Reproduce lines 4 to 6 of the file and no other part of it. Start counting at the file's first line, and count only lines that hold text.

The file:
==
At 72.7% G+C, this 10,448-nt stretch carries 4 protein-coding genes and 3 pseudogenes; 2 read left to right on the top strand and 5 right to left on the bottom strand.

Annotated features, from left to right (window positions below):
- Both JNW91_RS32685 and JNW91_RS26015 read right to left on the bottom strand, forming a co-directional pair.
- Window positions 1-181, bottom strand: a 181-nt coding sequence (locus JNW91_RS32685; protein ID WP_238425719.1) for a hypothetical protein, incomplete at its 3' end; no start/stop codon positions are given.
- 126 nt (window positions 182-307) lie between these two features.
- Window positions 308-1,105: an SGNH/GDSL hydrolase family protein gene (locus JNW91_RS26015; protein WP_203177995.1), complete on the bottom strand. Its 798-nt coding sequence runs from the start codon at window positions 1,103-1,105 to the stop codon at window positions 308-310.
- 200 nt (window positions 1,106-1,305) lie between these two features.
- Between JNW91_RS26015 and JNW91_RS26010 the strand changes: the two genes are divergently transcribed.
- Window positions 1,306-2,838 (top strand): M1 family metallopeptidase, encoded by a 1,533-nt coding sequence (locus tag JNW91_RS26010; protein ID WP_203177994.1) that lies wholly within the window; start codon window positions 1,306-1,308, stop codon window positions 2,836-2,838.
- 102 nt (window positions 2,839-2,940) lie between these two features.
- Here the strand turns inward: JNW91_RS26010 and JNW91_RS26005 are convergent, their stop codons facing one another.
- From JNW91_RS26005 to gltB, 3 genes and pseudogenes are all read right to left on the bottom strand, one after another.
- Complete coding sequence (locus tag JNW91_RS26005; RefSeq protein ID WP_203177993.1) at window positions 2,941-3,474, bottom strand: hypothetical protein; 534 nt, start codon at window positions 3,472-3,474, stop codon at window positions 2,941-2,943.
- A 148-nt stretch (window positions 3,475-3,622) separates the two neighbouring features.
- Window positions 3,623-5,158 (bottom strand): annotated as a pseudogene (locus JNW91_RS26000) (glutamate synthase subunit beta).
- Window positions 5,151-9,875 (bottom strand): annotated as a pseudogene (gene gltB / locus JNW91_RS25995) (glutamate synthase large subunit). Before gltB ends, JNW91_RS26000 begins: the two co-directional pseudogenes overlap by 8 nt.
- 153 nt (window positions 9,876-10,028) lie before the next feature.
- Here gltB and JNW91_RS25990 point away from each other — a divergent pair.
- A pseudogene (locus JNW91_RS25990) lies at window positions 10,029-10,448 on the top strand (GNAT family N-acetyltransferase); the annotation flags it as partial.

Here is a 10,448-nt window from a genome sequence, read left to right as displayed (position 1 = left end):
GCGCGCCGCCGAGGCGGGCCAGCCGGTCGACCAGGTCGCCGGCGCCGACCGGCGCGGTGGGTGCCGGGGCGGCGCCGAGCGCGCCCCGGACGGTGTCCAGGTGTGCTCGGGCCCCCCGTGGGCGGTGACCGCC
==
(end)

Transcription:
- Window positions 1-181, bottom strand: a 181-nt coding sequence (locus JNW91_RS32685; protein ID WP_238425719.1) for a hypothetical protein, incomplete at its 3' end; no start/stop codon positions are given.
- 126 nt (window positions 182-307) lie between these two features.
- Window positions 308-1,105: an SGNH/GDSL hydrolase family protein gene (locus JNW91_RS26015; protein WP_203177995.1), complete on the bottom strand. Its 798-nt coding sequence runs from the start codon at window positions 1,103-1,105 to the stop codon at window positions 308-310.